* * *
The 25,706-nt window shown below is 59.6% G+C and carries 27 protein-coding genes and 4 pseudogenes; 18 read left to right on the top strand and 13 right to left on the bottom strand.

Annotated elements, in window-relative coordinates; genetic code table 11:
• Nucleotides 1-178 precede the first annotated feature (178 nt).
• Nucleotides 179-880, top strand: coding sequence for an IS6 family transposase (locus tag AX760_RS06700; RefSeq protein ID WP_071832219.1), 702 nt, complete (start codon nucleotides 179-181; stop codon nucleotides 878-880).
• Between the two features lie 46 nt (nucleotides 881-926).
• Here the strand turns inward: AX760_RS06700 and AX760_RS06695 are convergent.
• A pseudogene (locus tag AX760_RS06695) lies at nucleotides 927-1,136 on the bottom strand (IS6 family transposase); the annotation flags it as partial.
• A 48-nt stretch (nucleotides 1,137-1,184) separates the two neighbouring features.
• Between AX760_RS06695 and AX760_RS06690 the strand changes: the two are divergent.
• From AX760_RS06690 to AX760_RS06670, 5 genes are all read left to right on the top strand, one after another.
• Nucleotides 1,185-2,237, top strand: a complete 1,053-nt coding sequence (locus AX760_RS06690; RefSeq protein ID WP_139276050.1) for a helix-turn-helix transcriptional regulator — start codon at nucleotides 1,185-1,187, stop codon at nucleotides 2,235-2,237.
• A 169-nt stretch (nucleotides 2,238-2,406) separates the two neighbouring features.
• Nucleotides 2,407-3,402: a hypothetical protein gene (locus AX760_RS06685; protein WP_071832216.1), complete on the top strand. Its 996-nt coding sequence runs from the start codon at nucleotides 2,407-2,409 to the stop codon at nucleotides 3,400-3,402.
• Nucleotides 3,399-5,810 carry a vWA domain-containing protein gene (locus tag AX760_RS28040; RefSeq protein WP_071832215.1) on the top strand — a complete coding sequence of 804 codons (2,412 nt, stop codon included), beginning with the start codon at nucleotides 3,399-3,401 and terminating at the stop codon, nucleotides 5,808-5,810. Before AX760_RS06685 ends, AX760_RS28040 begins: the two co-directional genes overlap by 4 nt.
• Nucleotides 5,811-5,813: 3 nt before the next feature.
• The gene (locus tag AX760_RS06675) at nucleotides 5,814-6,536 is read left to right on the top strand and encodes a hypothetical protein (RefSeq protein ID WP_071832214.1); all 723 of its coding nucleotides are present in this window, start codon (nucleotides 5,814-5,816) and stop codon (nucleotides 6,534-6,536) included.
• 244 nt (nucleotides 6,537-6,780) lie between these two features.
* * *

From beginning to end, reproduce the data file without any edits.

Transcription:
The 25,706-nt window shown below is 59.6% G+C and carries 27 protein-coding genes and 4 pseudogenes; 18 read left to right on the top strand and 13 right to left on the bottom strand.

Annotated elements, in window-relative coordinates; genetic code table 11:
• Nucleotides 1-178 precede the first annotated feature (178 nt).
• Nucleotides 179-880, top strand: coding sequence for an IS6 family transposase (locus tag AX760_RS06700; RefSeq protein ID WP_071832219.1), 702 nt, complete (start codon nucleotides 179-181; stop codon nucleotides 878-880).
• Between the two features lie 46 nt (nucleotides 881-926).
• Here the strand turns inward: AX760_RS06700 and AX760_RS06695 are convergent.
• A pseudogene (locus tag AX760_RS06695) lies at nucleotides 927-1,136 on the bottom strand (IS6 family transposase); the annotation flags it as partial.
• A 48-nt stretch (nucleotides 1,137-1,184) separates the two neighbouring features.
• Between AX760_RS06695 and AX760_RS06690 the strand changes: the two are divergent.
• From AX760_RS06690 to AX760_RS06670, 5 genes are all read left to right on the top strand, one after another.
• Nucleotides 1,185-2,237, top strand: a complete 1,053-nt coding sequence (locus AX760_RS06690; RefSeq protein ID WP_139276050.1) for a helix-turn-helix transcriptional regulator — start codon at nucleotides 1,185-1,187, stop codon at nucleotides 2,235-2,237.
• A 169-nt stretch (nucleotides 2,238-2,406) separates the two neighbouring features.
• Nucleotides 2,407-3,402: a hypothetical protein gene (locus AX760_RS06685; protein WP_071832216.1), complete on the top strand. Its 996-nt coding sequence runs from the start codon at nucleotides 2,407-2,409 to the stop codon at nucleotides 3,400-3,402.
• Nucleotides 3,399-5,810 carry a vWA domain-containing protein gene (locus tag AX760_RS28040; RefSeq protein WP_071832215.1) on the top strand — a complete coding sequence of 804 codons (2,412 nt, stop codon included), beginning with the start codon at nucleotides 3,399-3,401 and terminating at the stop codon, nucleotides 5,808-5,810. Before AX760_RS06685 ends, AX760_RS28040 begins: the two co-directional genes overlap by 4 nt.
• Nucleotides 5,811-5,813: 3 nt before the next feature.
• The gene (locus tag AX760_RS06675) at nucleotides 5,814-6,536 is read left to right on the top strand and encodes a hypothetical protein (RefSeq protein ID WP_071832214.1); all 723 of its coding nucleotides are present in this window, start codon (nucleotides 5,814-5,816) and stop codon (nucleotides 6,534-6,536) included.
• 244 nt (nucleotides 6,537-6,780) lie between these two features.